Here’s something a bit random that I wonder from time to time, but never really took the time to clarify with the locals. Afterall, having live here for years, I’m quite sure I’m past the stage where I can ask without being embarassed about it.
Never mind, I’m asking anyway.
So there are street names with “Upper” and “Lower” attach to them. “Lower” would means it’s at the stretch closer to the city centre, while “Upper” would be the stretch further away from the city centre. Is this correct?
And talking to people sometimes bring forward something along the line, say, “the top of Grafton Street” or “the bottom of O’Connell Street”. I’m going out on a limb here and deduce “top of” is somewhat equivalent to “Upper”, and therefore is farther away from the city centre. Hence “bottom of” would be similar to “Lower”, and would be closer to city centre?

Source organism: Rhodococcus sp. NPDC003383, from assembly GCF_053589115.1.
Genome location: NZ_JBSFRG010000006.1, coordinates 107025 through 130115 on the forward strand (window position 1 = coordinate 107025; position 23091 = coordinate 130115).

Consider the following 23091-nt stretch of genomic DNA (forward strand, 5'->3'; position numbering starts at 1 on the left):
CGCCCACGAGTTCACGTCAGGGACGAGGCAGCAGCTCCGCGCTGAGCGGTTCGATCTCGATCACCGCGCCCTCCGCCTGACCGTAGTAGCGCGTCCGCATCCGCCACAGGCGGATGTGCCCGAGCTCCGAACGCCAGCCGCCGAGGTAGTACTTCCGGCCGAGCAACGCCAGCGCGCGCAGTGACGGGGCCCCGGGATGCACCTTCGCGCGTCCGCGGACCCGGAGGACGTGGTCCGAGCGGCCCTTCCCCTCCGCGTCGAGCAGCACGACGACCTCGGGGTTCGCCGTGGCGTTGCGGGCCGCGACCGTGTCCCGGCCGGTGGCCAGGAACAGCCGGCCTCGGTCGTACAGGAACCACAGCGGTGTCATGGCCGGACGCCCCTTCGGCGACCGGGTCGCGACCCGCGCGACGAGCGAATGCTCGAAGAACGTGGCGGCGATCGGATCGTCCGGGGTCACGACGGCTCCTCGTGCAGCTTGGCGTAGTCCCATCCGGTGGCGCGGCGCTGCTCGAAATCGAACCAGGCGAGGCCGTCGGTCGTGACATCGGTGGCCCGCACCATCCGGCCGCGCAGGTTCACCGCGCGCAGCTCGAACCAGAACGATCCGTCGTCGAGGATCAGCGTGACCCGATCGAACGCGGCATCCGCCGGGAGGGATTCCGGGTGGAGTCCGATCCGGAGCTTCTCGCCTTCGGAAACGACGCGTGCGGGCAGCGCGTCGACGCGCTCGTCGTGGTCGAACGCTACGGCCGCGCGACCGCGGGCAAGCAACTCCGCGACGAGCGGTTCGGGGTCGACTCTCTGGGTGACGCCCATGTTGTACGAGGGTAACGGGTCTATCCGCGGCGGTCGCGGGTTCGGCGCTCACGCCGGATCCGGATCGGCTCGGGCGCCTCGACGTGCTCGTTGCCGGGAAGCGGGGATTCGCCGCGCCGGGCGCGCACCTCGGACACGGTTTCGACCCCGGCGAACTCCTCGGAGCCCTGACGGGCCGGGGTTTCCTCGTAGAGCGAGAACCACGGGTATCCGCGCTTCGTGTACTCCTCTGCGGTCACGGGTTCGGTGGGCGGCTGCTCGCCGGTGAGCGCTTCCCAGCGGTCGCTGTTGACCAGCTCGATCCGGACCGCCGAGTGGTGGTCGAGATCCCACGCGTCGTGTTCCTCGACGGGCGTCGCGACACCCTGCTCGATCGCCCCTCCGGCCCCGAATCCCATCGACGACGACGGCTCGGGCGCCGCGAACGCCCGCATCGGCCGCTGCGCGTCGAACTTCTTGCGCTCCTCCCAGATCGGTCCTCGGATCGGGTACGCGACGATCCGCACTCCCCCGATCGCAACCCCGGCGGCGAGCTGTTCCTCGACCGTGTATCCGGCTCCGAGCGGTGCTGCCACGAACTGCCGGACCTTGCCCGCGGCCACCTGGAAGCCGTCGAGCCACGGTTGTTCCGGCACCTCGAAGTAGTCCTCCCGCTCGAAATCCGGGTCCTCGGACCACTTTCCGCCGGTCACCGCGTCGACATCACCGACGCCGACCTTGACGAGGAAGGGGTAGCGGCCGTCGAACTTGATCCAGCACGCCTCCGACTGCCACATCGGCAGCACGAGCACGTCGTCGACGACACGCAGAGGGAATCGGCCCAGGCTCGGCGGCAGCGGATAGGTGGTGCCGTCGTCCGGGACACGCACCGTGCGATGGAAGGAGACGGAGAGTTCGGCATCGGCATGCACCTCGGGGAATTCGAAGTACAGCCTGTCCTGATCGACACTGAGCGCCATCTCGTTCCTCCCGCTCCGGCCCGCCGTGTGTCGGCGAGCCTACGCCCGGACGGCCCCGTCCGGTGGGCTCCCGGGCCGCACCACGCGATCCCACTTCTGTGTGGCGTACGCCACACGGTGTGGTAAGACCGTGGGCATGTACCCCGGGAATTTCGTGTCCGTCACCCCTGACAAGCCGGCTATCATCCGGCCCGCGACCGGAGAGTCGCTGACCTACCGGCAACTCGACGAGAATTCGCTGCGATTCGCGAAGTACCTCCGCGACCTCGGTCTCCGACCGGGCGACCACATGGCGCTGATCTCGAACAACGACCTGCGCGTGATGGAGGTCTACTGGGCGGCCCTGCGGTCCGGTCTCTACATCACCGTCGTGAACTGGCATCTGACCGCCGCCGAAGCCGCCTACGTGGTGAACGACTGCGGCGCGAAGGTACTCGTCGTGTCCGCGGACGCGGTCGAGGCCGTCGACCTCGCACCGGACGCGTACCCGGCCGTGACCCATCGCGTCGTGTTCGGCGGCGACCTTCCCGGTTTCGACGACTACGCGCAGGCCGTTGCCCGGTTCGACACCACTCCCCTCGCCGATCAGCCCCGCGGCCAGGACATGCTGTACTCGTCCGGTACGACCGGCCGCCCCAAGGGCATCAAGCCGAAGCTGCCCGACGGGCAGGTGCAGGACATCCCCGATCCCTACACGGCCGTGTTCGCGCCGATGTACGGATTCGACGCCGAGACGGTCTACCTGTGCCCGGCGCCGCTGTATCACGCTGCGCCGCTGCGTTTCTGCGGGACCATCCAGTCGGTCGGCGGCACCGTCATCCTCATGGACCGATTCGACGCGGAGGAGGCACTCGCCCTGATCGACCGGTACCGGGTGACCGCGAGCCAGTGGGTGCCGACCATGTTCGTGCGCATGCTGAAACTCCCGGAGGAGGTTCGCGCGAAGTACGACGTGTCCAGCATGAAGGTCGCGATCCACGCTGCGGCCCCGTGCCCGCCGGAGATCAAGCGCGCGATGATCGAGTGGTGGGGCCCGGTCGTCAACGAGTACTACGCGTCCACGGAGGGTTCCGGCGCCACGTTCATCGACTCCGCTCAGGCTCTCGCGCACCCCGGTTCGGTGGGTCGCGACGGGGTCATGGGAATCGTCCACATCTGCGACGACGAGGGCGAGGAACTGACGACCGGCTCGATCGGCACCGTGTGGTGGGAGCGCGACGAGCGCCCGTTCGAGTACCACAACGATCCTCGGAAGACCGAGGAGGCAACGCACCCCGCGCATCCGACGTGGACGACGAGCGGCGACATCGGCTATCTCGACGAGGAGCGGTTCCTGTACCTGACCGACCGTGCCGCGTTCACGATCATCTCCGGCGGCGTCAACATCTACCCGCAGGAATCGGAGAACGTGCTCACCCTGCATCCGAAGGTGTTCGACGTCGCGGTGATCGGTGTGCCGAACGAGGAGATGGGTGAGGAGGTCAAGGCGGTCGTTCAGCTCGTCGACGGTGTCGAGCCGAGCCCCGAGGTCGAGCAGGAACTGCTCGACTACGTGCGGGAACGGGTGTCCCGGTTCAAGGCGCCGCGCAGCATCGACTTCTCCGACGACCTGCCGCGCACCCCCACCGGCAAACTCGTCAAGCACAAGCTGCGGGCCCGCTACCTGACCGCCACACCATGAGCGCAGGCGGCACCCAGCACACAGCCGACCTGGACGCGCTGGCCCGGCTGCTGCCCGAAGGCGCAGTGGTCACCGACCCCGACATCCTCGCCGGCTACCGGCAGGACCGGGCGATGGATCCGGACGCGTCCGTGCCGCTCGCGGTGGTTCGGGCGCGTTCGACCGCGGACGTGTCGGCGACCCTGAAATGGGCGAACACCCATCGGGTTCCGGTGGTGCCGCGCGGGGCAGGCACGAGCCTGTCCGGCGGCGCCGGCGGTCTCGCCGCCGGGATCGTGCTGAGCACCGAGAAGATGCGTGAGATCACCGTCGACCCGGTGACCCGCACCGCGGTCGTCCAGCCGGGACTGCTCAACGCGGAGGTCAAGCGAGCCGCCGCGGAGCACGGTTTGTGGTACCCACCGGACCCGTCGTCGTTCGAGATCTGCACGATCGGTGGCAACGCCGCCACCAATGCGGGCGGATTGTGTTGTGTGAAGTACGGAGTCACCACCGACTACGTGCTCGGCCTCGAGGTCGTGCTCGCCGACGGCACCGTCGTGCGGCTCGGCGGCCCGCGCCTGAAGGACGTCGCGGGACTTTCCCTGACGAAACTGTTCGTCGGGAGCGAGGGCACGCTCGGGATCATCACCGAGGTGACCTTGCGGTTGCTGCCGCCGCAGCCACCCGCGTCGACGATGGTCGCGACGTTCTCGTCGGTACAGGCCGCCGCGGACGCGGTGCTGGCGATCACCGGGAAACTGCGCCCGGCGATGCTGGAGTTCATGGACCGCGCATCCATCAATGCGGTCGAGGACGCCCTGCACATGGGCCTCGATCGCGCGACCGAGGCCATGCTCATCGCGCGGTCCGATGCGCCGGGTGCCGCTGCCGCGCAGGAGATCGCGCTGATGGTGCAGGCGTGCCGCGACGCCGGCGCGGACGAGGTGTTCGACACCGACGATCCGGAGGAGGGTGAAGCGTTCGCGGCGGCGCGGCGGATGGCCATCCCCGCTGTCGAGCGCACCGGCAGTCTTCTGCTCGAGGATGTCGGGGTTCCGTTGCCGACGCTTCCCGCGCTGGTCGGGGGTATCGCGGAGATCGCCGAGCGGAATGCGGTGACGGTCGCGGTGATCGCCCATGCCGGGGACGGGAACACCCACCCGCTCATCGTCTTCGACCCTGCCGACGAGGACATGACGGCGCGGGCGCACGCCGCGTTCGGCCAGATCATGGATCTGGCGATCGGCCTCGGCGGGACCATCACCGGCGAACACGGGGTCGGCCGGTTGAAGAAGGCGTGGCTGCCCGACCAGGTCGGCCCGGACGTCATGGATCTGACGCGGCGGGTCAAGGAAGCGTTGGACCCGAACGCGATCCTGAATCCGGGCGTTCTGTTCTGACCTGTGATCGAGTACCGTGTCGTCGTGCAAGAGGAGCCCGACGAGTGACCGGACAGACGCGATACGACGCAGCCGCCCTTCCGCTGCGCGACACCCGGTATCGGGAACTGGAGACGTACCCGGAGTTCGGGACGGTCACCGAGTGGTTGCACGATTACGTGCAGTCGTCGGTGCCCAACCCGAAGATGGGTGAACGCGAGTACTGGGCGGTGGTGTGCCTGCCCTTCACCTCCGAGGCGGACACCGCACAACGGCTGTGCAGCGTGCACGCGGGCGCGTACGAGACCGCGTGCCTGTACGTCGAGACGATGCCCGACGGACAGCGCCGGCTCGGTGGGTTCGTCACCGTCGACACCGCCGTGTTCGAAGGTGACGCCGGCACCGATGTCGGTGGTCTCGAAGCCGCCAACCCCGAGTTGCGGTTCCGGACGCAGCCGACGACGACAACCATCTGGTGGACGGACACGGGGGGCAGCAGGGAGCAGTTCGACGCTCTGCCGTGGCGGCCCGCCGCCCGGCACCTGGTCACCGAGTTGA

In terms of parallel streets, e.g. Upper Mount Street and Lower Mount Street, the street closer to the city centre is again indicated as “Lower” and the other as “Upper”.
Am I right? Please someone tell me that I’m right, or else please help educate me in this matter. I would really appreciate it. There’s no place for embarassment in learning. ;)
In case you wonder how I’ve coped so far with people who use these terms, especially the “top of” and “bottom of” designation, I usually double check by means of landmark(s) near it. E.g. top of Grafton St – that’s near St Stephen’s Green, right? Otherwise, if I’m giving a meeting point to people, I usually use landmark(s). Just to keep everything clear and straight forward, you know.
Good day folks.